3. Security Updates in Google Play Store
A promise that Google had made a few years ago was faster updates for Android devices not belonging to Google alone. Google had rolled out the much popular Project Treble before, and while this did increase the adoption rate of the latest Android versions on devices from other manufacturers, people were still lagging behind by months on the security patches. Google fixes this by making the security patch bundled within the Google Play Store itself. So, in theory, any Android device which has Play Services and the Play Store will receive the Security Patches on day 1, the same as Pixel devices, and that is exciting to hear. This also paves the way for how future software updates might be delivered too, and we can only hope for the best.
4. Live Captions
An interesting and yet unexpected feature in the Beta 3 of Android Q is the Live Captions mode, which does exactly what it says. It transcribes words from any video playing on your display, and it does it live. Think of it as the YouTube captions, but this time you can do this universally on any kind of video player, and this happens one to one and in real time. This may prove useful to people who have troubles understanding the various accents in the English language, or the people who have troubles hearing. We see this feature being used the most in video calls to our loved ones.
5. Focus Mode and Parental Controls
Google has extended the Digital Well Being app from last year to sport a few exciting features in this year’s beta as well. For instance, the new Focus Mode will deprive the user from being able to access the apps when enabled. Users can add or remove applications, provide timers like before, and it acts as a nice prompt before you start procrastinating again. In this year’s IO, Google claimed that the average age of kids in the US owning smartphones is 8 years. While we cannot stop technology from plummeting to the top, the new Parental Controls allow the parents to monitor their children’s activities and add timers, after which the apps would close themselves until the next time the parents allow it. These both are great features to the never expanding Digital Well Being space of things.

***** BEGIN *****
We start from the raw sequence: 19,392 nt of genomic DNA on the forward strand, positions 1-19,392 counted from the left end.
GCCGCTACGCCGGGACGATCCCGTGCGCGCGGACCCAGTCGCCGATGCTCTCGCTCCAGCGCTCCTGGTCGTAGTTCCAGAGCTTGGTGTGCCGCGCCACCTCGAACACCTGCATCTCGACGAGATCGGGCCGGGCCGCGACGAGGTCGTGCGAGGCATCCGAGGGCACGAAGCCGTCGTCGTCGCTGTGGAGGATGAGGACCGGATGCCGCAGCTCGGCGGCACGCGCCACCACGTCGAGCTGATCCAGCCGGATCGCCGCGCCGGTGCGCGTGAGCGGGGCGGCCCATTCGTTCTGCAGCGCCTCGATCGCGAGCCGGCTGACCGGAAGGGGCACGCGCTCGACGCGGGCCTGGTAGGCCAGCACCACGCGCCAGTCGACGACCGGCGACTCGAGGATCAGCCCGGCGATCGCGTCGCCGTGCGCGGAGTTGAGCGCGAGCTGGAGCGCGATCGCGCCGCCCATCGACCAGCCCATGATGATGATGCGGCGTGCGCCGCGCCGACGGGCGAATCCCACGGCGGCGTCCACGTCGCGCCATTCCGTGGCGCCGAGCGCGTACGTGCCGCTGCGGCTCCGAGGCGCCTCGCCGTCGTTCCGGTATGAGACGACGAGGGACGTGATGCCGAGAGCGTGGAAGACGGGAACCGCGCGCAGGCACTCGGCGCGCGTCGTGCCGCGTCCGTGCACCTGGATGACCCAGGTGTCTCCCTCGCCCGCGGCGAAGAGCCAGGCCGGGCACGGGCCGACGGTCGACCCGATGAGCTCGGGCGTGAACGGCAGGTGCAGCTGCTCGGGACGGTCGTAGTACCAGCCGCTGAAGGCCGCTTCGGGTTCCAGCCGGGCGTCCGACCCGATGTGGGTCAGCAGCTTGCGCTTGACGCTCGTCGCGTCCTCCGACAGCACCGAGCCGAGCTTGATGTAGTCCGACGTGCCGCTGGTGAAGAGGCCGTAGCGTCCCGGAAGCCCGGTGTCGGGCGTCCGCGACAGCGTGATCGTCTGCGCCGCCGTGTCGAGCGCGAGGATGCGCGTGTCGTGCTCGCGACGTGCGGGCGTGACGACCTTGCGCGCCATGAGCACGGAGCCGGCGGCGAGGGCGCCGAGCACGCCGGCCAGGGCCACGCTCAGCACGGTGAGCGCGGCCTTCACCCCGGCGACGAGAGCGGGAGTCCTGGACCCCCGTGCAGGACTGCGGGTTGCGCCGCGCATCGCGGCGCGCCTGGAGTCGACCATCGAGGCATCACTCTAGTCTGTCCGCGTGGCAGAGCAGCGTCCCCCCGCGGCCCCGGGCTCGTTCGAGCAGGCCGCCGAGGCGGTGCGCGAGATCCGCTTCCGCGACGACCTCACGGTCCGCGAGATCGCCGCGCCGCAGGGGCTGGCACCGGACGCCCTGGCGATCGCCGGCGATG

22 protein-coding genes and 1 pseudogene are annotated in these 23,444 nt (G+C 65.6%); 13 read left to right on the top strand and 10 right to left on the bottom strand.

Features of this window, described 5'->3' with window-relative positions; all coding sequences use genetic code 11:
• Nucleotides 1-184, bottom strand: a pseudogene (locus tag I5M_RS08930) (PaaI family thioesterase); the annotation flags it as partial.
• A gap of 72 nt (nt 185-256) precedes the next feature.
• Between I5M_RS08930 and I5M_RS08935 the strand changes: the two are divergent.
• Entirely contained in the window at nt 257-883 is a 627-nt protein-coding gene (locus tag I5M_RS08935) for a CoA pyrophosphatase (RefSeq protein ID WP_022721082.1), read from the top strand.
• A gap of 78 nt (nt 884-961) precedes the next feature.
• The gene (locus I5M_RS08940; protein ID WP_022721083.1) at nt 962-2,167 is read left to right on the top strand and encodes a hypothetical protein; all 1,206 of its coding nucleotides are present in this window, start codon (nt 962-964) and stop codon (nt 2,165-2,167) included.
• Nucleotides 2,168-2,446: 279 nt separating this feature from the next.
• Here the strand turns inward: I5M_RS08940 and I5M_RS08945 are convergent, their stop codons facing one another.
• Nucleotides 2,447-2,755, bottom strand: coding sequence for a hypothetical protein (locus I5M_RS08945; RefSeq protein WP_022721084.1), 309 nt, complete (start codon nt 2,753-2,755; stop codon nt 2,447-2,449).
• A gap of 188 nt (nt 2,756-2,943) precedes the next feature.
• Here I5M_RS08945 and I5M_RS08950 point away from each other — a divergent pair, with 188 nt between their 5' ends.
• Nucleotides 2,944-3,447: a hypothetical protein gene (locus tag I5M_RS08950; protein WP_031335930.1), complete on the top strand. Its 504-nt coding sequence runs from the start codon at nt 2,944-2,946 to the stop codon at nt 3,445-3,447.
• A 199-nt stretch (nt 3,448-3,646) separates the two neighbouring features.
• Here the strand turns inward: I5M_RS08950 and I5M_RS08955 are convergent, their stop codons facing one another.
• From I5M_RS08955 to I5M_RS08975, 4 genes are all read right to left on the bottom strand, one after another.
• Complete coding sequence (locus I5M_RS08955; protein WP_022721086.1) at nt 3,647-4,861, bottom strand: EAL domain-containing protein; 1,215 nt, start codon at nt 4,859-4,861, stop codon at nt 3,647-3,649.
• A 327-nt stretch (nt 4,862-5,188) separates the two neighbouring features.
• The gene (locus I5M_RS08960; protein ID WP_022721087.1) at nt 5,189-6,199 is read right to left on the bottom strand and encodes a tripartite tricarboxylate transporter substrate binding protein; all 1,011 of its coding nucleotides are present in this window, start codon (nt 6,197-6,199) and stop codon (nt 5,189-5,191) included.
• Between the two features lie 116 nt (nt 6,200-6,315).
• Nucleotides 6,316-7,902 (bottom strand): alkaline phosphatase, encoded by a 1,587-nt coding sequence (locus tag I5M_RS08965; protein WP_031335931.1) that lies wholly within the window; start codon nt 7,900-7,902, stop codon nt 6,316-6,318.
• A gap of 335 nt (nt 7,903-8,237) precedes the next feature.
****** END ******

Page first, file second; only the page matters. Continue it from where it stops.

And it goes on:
6. Notification Assistant
While Google likes to play a lot with its notifications panels and the way Android handles the app notifications, this time it introduced smart replies which work on almost every app, native as well as third-party ones. This is done by an internal application called the Notification Assistant, and it basically reads the notification in the background and uses special AI techniques to curate a reply message that you would have sent yourself. But you don’t have to worry about Google reading your messages since all of this is done within the OS itself and nothing is shared with Google over the air, so privacy with this feature is something that hasn’t affected at all. Google has also hinted at App Bubbles in the previous betas, and they would deem as a useful feature if officially released.
This year, with the Android 10 Beta 3 preview, there is a whole Privacy tab in the Settings app, which acts as a giant dashboard of all the apps that seek permissions to run properly. Here, you can jump into individual app permissions, enable or disable them to make your phone truly yours and yours alone. This is a great addition since Android hasn’t particularly had the best reputation when it comes to privacy and permission management. Hopefully, they work on this enough so that the masses soon realize just how much power Android gives to its users.
For Sony specific devices, users now get a new Settings API screen that is unique to the app or service you are using. Here, you can perform several tasks, like for example you can control your connectivity settings right from the app open and this affects the system settings as well.
Sony has also added support for better multi-tasking and says this new UI will also favor foldable phones in the future, maybe this is a teaser by the smartphone OEM?
If this guide has helped you out by providing instruction on how to Install Android Q Beta on Sony Xperia XZ3, then we’re glad we could assist you through the process. If you have any queries regarding the same, let us know in the comments below!